Day 1 Wrap-up

Posted in Feature

By Randy Buehler

The Ken Ho All-Stars led after Day 1

164 teams competed on day 1 of Grand Prix Columbus. Pro Tour champions, Grand Prix champions, and thousands of PT points were in the house. After 7 rounds, only the Ken Ho All Stars had a perfect record. Ken Ho, Lan Ho and Dan Clegg have been friends for years and they've only drafted together once. Clegg has been having a great season so far, including his first two Pro Tour Top 8's (the team PT as a member of Rolled Up Aces along with Barcelona), a couple Grand Prix Top 8s, and a win last weekend in Taipei as a member of Lan Ho is a long-time PT occasionally and a very popular character. Ken Ho is in second place in the current Rookie of the Year race and a good finish here could put him in position to make a run at Lawrence Creech at Worlds.

Lurking just one match win behind them are a lot of familiar names. Matt Vienneau has already won two Invasion-block Limited Grand Prixs this season and he's teamed up with long-time playtest partner (and two time Canadian national champion) Gary Krakower along with Mike Pustilnik to try to win this one. Vienneau and Krakower teamed up with Dave Price for last year's team season, but Price spurned them this year so he, Chris Pikula, and Tony Tsai could reunite as Team Deadguy. Vienneau's "The Ancient Kavus" got their revenge in round 6 when they eliminated Team Deadguy from the event.

Antoine Ruel, Olivier Ruel, and Raphael Levy made the trip from France to North America for Worlds a week and a half early so they could play this Grand Prix. They're making the most of their opportunity (or making the least of it if they were hoping to get some sightseeing in) as they went to bed Saturday night in 4th. Right behind them, and desperately seeking an invitation to the Pro Tour, are Brian Hacker, Gab Tsang, and Ben Rubin (playing as "Dynasty"). The trend of familiar names in new lineups continued throughout the Top 10 with Huey, Brock, and Linde (Billy Jensen, Brock Parker, and Matt Linde); A Little too Sick (Kyle Rose, Kamiel Cornelissen, Eric Froehlich); The Hubbsucker Proxy (Brian Hubble, Brian Selden, Peter Szigeti), and Thanks Craig and Seth (Adrian Sullivan, Brian Davis, and James Bradley).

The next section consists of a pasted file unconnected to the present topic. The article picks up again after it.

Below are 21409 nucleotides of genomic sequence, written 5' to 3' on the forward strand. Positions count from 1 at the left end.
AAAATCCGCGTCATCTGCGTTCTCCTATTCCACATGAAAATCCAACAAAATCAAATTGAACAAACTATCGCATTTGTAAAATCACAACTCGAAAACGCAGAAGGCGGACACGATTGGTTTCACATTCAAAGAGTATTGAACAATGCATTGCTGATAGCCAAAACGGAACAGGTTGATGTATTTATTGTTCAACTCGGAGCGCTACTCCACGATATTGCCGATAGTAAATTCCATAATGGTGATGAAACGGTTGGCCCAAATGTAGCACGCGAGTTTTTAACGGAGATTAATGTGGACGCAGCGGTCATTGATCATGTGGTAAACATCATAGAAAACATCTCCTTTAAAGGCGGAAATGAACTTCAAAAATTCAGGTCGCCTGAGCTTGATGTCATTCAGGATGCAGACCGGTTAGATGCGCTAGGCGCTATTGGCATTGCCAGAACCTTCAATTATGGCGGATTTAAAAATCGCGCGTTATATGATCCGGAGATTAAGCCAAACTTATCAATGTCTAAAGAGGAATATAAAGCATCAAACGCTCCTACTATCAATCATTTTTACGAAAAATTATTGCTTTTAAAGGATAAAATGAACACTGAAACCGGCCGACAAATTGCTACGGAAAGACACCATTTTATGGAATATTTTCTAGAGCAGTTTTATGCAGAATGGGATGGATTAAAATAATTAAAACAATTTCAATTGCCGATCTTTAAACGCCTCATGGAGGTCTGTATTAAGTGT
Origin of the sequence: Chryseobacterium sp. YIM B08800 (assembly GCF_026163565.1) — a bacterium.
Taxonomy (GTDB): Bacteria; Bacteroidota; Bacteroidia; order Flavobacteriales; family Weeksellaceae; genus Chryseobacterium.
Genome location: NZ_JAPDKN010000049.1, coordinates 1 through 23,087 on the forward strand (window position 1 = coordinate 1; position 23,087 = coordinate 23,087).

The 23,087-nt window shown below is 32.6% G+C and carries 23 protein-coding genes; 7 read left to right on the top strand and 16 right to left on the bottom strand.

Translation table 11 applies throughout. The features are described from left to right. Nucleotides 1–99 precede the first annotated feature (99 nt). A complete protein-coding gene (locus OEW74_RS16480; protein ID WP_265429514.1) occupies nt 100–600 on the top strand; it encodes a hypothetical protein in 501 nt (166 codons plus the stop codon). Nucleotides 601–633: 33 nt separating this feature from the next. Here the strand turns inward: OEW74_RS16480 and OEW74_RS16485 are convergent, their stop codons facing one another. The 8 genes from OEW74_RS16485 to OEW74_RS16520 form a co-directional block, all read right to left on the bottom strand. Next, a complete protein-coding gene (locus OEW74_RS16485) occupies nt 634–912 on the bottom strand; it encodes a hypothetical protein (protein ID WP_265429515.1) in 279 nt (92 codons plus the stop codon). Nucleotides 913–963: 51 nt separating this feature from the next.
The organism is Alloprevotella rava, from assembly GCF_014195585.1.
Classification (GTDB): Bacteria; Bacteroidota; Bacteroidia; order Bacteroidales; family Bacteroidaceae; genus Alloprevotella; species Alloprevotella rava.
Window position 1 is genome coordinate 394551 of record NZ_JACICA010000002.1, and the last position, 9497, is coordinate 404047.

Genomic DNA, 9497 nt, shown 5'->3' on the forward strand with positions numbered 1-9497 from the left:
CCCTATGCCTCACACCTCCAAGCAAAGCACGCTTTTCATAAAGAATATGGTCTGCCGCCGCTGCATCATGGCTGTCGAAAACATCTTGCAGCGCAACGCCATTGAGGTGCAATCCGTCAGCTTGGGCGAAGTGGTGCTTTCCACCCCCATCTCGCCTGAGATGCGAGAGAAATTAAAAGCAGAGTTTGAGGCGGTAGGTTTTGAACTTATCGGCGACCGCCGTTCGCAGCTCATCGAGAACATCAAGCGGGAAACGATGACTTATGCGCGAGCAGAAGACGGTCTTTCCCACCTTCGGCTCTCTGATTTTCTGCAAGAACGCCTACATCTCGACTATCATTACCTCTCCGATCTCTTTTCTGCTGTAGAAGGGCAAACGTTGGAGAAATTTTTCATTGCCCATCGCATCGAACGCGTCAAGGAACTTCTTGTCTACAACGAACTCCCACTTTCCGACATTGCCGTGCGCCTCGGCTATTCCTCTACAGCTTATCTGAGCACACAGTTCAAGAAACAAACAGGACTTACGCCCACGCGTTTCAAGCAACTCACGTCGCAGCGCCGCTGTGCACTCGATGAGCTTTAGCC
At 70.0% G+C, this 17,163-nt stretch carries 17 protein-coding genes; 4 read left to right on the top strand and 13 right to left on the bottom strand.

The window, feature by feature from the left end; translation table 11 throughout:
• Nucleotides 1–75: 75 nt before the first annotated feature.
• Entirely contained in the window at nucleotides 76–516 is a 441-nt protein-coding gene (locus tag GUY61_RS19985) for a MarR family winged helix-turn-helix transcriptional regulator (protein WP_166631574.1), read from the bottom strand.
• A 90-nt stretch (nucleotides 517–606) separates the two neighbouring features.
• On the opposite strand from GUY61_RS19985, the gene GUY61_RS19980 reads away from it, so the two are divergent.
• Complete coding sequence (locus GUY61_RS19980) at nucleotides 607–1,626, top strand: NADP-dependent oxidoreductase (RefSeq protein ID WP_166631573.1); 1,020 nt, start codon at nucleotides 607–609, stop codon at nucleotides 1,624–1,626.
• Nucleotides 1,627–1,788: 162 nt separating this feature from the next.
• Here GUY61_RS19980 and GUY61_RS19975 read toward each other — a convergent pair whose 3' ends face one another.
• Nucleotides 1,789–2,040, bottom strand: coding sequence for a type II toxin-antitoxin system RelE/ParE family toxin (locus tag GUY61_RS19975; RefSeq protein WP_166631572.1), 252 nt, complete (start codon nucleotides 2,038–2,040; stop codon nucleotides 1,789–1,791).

The Ancient Kavus

The teams in the second 10 need to get very hot tomorrow, but a 3-0 record could catapult any one of them into the Final Four. The teams most likely to pull off this run are probably Your Move Games (PT champions Darwin Kastle, Dave Humpherys, and Rob Dougherty) and ABU has put up two firsts and a second so far this GP season and their lineup for this weekend is Chris Benafel, Dave Williams, and Maher. Ever brash, Williams assured me after the final standings were put up on Saturday evening that he and Benafel had this format all figured out and they were sure to 3-0.

Although a lot of good teams advanced to Sunday, there were also quite a number of name players who would get to sleep in on Sunday and then show up to draft: Jon Finkel and Team Antarctica wound up 22nd, just missing the tiebreaker lottery to see which one 5-2 team would get to advance. Defending PT champs Potato Nation dropped after picking up their second loss - in round 6 to Huey, Brock, and Linde. The European Alliance - another group of guys who made the trip here for Worlds a little early (Kai Budde, Sigurd Eskeland, and Patrick Mello) - also dropped after picking up their second loss in round 6.

Many teams feel into the same pattern when building their sealed decks. The most popular strategy, by far, was to play black-red (occasionally with a splash of blue, but more typically an aggressive two-color deck), blue-white (with a splash of either black or red for removal or occasionally green for gold cards that were just too good not to play), and 3 to 5-color green. The green builds differed radically. Some teams liked to build it aggressively, putting in as many "bears" as possible. That strategy has worked through the Invasion-block season, but with the introduction of Apocalypse it ay be that the days of the bears are over. A lot of players are whispering that bears suck and the format is all about fat creatures now. The more successful green decks appeared to be the rainbow decks full of bombs. These 5-color greens spend the early turns setting up and accelerating their mana base with Fertile Ground, Harrow, and even Primal Growth and then windmill all the great gold cards that didn't fit into anybody else's deck. Interestingly, blue-white control seems to have the advantage over green "bear" decks, but 5-color green has the edge over blue-white. This bit of knowledge may not be well understood, but it could prove crucial to lining up the matchups during the team Rochester draft on Sunday.

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